Teaching Profession

Study Panel: Teacher Incentives May Boost Teacher Retention

By Jackie Mader — December 23, 2014 1 min read
  • Save to favorites
  • Print

If South Carolina wants to improve teacher retention, especially in rural districts, it should offer more incentives to teachers, according to a recent state legislative study panel.

The Associated Press recently reported that the panel’s recommendations included forgiving student loans, increasing teacher salaries, and providing stipends for teachers who mentor other teachers. The panel’s leader, state Sen. Wes Hayes, said that rural districts in particular should adopt incentives since those districts often experience more challenges in recruiting teachers.

Kathy Maness, the director of the Palmetto State Teachers Association, told the Associated Press that teachers in South Carolina should be paid more when they start teaching, though, “we need to reward those who have made this their career.”

Nearly 48 percent of schools in South Carolina are rural, according to the Rural School and Community Trust. The article reported that there are about 4,000 teacher openings each year in South Carolina, but only about 2,000 education majors graduate from the state’s colleges and universities every year.

Nationwide, rural schools often struggle to recruit and retain teachers. In Alaska, where nearly 75 percent of the state’s teachers are from outside the state, some districts have spent thousands of dollars recruiting teachers from other states. States like Missouri have tried to “grow their own” teachers and leaders for rural schools, while some rural districts in South Carolina and West Virginia have designed teacher housing units to encourage teachers to stay.

In November, the South Carolina Supreme Court ruled in favor of more than two dozen rural school districts that sued the state alleging that South Carolina did not adequately fund rural schools. Rural schools in the state serve a high number of minority and low-income students, and South Carolina’s rural students lag behind the majority of their rural peers nationwide in national standardized test scores.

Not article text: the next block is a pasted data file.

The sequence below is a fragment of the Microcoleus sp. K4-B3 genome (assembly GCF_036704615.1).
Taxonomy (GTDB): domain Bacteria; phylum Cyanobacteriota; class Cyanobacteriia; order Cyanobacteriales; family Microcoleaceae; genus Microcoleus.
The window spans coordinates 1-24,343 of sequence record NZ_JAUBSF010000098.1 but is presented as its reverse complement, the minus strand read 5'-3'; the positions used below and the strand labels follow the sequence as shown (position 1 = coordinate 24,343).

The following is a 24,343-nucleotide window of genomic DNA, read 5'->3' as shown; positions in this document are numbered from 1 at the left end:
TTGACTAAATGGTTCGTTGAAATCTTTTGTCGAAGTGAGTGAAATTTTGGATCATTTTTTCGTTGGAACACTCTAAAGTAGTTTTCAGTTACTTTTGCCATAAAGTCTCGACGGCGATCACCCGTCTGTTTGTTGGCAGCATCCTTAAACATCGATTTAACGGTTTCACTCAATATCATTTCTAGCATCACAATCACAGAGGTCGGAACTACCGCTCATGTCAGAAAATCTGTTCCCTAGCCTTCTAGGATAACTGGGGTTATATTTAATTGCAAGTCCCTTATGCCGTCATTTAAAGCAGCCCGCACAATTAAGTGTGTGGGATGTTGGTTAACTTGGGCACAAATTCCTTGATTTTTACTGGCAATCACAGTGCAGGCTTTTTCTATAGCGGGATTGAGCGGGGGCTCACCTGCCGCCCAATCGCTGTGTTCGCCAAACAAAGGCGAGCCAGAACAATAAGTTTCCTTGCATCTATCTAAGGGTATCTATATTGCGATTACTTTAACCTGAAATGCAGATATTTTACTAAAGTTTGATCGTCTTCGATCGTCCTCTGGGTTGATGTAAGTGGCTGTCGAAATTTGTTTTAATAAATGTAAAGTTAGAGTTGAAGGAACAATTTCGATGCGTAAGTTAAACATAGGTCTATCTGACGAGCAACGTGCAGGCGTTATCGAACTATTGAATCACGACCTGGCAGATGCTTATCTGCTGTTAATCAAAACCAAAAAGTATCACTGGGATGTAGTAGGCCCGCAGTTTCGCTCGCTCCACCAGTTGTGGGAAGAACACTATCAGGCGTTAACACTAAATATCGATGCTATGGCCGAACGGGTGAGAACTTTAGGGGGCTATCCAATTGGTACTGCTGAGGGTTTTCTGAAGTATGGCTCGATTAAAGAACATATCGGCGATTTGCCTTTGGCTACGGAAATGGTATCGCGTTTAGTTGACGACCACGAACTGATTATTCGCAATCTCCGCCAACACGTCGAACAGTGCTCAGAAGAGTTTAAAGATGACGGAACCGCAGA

Related Tags:

A version of this news article first appeared in the Rural Education blog.

Commenting has been disabled on edweek.org effective Sept. 8. Please visit our FAQ section for more details. To get in touch with us visit our contact page, follow us on social media, or submit a Letter to the Editor.


This content is provided by our sponsor. It is not written by and does not necessarily reflect the views of Education Week's editorial staff.
Teaching Webinar
6 Key Trends in Teaching and Learning
As we enter the third school year affected by the pandemic—and a return to the classroom for many—we come better prepared, but questions remain. How will the last year impact teaching and learning this school
Content provided by Instructure
This content is provided by our sponsor. It is not written by and does not necessarily reflect the views of Education Week's editorial staff.
School & District Management Webinar
Ensuring Continuity of Learning: How to Prepare for the Next Disruption
Across the country, K-12 schools and districts are, again, considering how to ensure effective continuity of learning in the face of emerging COVID variants, politicized debates, and more. Learn from Alexandria City Public Schools superintendent
Content provided by Class
Teaching Profession Live Online Discussion What Have We Learned From Teachers During the Pandemic?
University of California, Santa Cruz, researcher Lora Bartlett and her colleagues spent months studying how the pandemic affected classroom teachers. We will discuss the takeaways from her research not only for teachers, but also for

EdWeek Top School Jobs

Teacher Jobs
Search over ten thousand teaching jobs nationwide — elementary, middle, high school and more.
View Jobs
Principal Jobs
Find hundreds of jobs for principals, assistant principals, and other school leadership roles.
View Jobs
Administrator Jobs
Over a thousand district-level jobs: superintendents, directors, more.
View Jobs
Support Staff Jobs
Search thousands of jobs, from paraprofessionals to counselors and more.
View Jobs

Read Next

Teaching Profession Opinion ‘A Culture of Care’: How Schools Can Alleviate Educator Stress This Year
It takes more than deep breathing to alleviate the stress teachers feel. Here's how to get to the root cause.
Sean Slade & Alyssa Gallagher
6 min read
shutterstock 740616958 resized
Teaching Profession Reported Essay Students Aren’t the Only Ones Grieving
Faced with so many losses stemming from the pandemic, what can be done to help teachers manage their own grief?
4 min read
Conceptual Illustration
Pep Montserrat for Education Week
Teaching Profession We Feel Your Grief: Remembering the 1,000 Plus Educators Who've Died of COVID-19
The heartbreaking tally of lives lost to the coronavirus continues to rise and take a steep toll on school communities.
3 min read
090321 1000 Educators Lost BS
Education Week
Teaching Profession Letter to the Editor Educators Have a Responsibility to Support the Common Good
A science teacher responds to another science teacher's hesitation to take the COVID-19 vaccine.
1 min read